That’s not to say heavy metal is racist, though there are some underground nationalist elements here and there just like in the rest of society.

And it’s not really sexist either, though the audience is mostly male and the music’s aggression is something of a statement of masculinity. It did, however, have undercurrents of homophobia, which made Rob Halford’s coming out in 1998 all the more shocking.

The singer of Judas Priest? Gay? It was mind-boggling at the time.

Now, the general consensus seems to be a collective shrug.

As long as he can still sing and ride a motorcycle on to the stage, let’s rock. Maybe the subculture is growing like the rest of society. 

NWOBHM lyrics are rarely political. Though some songs pine for the weekend and mention the broken economy of late 70s Britain, metal songs are more likely to talk about cars, motorcycles, dragons and hellfire.

So we have a nearly all white and nearly all male subculture that doesn’t appear to be racist or sexist or political.

How does that work ?

My theory is that metal is escapism.

No one really believes in dragons, but such ideas are a distraction from the larger culture.

It’s a good way to forget about your terrible boss and the unlikelihood of earning a better place in society.

Musical and societal theorist Bill “Virgindog” Bois

As I said in the very first Theoretically Speaking, the first instrument was the voice, followed by percussion. The act of banging sticks or rocks together is at least a little violent, and you know one caveman or another got carried away and smashed his sticks into splinters.

Probably Trorck. That guy had no sense of decorum at all.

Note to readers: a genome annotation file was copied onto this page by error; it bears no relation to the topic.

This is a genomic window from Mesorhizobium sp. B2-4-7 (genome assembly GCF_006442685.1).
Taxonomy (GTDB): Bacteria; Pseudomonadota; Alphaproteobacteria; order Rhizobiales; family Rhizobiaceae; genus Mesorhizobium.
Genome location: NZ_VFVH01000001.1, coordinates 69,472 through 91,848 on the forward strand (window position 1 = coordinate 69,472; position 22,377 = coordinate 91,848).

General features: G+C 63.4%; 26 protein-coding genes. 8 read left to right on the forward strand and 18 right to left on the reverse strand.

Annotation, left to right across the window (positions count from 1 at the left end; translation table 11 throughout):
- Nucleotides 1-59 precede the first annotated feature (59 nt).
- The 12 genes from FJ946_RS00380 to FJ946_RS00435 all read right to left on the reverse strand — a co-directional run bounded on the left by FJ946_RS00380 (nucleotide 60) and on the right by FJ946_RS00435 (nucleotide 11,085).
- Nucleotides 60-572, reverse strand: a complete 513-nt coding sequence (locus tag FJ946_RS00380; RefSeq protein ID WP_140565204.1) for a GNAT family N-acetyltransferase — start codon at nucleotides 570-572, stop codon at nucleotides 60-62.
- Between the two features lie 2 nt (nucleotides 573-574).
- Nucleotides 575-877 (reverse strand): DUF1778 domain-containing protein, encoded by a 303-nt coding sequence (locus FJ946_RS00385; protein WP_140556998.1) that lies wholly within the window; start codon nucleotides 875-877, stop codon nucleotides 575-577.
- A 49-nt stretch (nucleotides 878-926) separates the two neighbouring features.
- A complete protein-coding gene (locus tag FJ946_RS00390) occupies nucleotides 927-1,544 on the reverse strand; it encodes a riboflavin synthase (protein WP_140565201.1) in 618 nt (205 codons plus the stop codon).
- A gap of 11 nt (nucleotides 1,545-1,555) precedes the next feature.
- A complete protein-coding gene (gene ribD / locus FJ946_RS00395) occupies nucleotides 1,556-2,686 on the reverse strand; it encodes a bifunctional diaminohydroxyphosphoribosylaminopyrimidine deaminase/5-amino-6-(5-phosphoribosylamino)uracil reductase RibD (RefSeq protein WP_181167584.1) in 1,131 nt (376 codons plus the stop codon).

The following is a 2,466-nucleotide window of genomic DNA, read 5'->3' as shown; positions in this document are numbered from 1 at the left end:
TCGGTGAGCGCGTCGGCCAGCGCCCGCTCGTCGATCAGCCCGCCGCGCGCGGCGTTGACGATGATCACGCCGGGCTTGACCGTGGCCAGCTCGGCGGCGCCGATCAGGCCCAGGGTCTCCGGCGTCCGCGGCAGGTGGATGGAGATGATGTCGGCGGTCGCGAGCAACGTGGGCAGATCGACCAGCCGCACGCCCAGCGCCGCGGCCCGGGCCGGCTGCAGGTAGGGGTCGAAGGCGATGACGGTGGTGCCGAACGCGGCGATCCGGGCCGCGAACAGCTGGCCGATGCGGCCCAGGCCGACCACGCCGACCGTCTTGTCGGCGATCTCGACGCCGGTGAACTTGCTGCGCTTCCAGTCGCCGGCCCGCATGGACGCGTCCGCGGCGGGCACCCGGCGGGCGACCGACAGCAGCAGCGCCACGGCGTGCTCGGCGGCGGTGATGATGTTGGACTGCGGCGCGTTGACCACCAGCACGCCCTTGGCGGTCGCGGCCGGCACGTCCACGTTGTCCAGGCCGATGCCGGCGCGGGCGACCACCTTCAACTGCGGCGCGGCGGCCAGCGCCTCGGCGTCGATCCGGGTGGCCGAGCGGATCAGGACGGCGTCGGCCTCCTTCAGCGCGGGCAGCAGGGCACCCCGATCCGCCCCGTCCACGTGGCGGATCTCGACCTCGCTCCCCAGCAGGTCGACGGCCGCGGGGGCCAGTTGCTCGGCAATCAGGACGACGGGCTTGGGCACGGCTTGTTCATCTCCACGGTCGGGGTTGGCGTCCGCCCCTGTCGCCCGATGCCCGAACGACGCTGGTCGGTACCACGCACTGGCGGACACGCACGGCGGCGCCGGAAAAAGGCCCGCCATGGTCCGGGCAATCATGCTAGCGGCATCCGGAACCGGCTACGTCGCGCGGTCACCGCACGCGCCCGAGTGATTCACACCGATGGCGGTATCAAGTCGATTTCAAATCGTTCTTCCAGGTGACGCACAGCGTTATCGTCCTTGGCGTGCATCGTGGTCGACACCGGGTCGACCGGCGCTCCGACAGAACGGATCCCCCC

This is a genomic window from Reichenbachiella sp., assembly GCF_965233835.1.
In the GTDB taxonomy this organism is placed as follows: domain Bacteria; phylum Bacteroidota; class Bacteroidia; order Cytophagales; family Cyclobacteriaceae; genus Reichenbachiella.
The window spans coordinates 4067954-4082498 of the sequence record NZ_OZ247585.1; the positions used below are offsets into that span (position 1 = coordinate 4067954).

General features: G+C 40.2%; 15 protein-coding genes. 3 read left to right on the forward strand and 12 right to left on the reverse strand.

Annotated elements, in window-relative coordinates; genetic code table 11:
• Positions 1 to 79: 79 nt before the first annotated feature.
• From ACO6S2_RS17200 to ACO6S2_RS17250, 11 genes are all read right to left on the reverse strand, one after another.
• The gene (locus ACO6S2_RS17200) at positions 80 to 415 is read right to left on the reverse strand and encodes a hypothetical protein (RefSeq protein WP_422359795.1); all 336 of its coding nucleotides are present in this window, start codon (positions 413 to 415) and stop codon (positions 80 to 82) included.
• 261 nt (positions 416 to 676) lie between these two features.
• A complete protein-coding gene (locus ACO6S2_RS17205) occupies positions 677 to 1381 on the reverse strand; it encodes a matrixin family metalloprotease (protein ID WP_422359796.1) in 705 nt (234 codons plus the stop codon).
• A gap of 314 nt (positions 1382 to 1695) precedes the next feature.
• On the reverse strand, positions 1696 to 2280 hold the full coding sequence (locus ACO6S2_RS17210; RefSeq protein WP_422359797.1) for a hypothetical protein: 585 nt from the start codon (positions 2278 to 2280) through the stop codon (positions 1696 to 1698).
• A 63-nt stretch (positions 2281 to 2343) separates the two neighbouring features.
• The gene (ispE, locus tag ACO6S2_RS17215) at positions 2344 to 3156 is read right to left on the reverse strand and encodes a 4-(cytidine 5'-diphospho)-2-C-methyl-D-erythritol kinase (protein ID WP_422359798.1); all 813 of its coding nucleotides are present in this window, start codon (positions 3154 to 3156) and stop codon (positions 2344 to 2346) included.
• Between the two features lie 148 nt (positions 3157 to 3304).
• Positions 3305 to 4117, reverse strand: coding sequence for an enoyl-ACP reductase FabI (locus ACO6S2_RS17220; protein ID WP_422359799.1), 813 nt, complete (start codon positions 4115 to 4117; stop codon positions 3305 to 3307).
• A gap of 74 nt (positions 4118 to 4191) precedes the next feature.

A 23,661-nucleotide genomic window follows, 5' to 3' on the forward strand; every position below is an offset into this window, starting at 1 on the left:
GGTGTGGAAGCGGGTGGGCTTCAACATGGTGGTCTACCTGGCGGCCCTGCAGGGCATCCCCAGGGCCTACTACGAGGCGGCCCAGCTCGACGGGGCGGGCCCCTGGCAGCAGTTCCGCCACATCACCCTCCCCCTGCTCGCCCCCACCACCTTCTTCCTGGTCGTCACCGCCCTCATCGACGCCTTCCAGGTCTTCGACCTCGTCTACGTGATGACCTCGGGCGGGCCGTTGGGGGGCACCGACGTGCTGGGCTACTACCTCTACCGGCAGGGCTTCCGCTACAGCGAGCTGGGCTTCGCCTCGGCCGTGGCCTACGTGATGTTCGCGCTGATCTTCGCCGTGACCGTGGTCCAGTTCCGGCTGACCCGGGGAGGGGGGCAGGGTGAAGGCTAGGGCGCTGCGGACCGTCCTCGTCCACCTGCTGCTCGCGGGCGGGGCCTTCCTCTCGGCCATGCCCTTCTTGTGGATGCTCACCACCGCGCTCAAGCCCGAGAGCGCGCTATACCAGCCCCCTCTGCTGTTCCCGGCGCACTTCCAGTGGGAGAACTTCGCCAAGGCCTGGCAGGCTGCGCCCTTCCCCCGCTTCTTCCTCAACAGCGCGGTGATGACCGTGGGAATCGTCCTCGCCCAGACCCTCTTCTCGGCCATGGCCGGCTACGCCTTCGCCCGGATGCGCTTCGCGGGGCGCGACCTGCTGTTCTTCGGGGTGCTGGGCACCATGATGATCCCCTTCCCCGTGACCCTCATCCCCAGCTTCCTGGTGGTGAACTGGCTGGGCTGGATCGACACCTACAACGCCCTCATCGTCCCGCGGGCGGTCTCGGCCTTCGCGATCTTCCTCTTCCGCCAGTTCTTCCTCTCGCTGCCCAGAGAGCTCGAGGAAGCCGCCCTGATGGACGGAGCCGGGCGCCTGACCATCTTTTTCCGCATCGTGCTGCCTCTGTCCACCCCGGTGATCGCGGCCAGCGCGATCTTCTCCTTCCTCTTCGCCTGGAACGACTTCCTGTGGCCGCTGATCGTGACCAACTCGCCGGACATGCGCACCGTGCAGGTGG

Trorck, always with the attitude.
And no, we are not jealous.

From Trorck’s broken sticks to Wagner’s bombast to Mastodon’s aural assault, there’s always been aggression in music. We currently think of heavy metal as the most aggressive genre, and rightly so, but we must remember:

That most of its fans are absolute pussycats.

Which begs the question:

Does aggressive music help release aggression, so that it doesn’t manifest itself in more destructive ways?

The answer is: yes

Dr. Laurel Trainor, director of the McMaster Institute for Music and the Mind, says that heavy metal allows for the release of aggression in a safe environment.

“The sound intensity and the distortion tend to turn off conscious thought, so you’re turning off inhibition.”

Dr. Laurel Trainor, Director: McMaster Institute for Music and the Mind

That allows listeners to headbang, mosh, scream, and generally blow off steam throughout an entire concert.”

And when they’re done, they go home content and can become pussycats again.

Come back next week for Part 3. We’ll pick up sometime in the mid-1980s.


Suggested Listening

Metal Guru
T. Rex

1972

Ballroom Blitz
Sweet
1973

Strange Ways
KISS
1974

Wild One
Thin Lizzy
1975

Prowler
Iron Maiden
1978

Overkill
Motorhead
1979

Wasted
Def Leppard
1979

Heaven And Hell
Black Sabbath
1980

Breaking The Law
Judas Priest
1980

Am I Evil?
Diamond Head
1980

Don’t Touch Me There
Tygers Of Pan Tang
1980

Race With The Devil
Girlschool
1980

Loser
Angel Witch
1981

Lightning Strikes
Aerosmith
1982

Break The Chain
Raven
1983

Holy Diver
Dio

1983

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Bill Bois

Bill Bois - bassist, pie fan, aging gentleman punk, keeper of the TNOCS spreadsheet:
https://docs.google.com/spreadsheets/d/138BvuV84ZH7ugcwR1HVtH6HmOHiZIDAGMIegPPAXc-I/edit#gid=0

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thegue
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January 13, 2023 10:02 am

Great as always, V!

  1. I hope that RJ313 is dropping in to read this synopsis. I really did enjoy his enthusiastic coverage of all things heavy metal, even when I didn’t understand half of it.
  2. Shocked to see Sweet here.
  3. The first kid I met on my street when I moved in March of 1974 was Sean, and we’re still friends today. He introduced me to KISS and Iron Maiden – I rejected the first, but loved the second.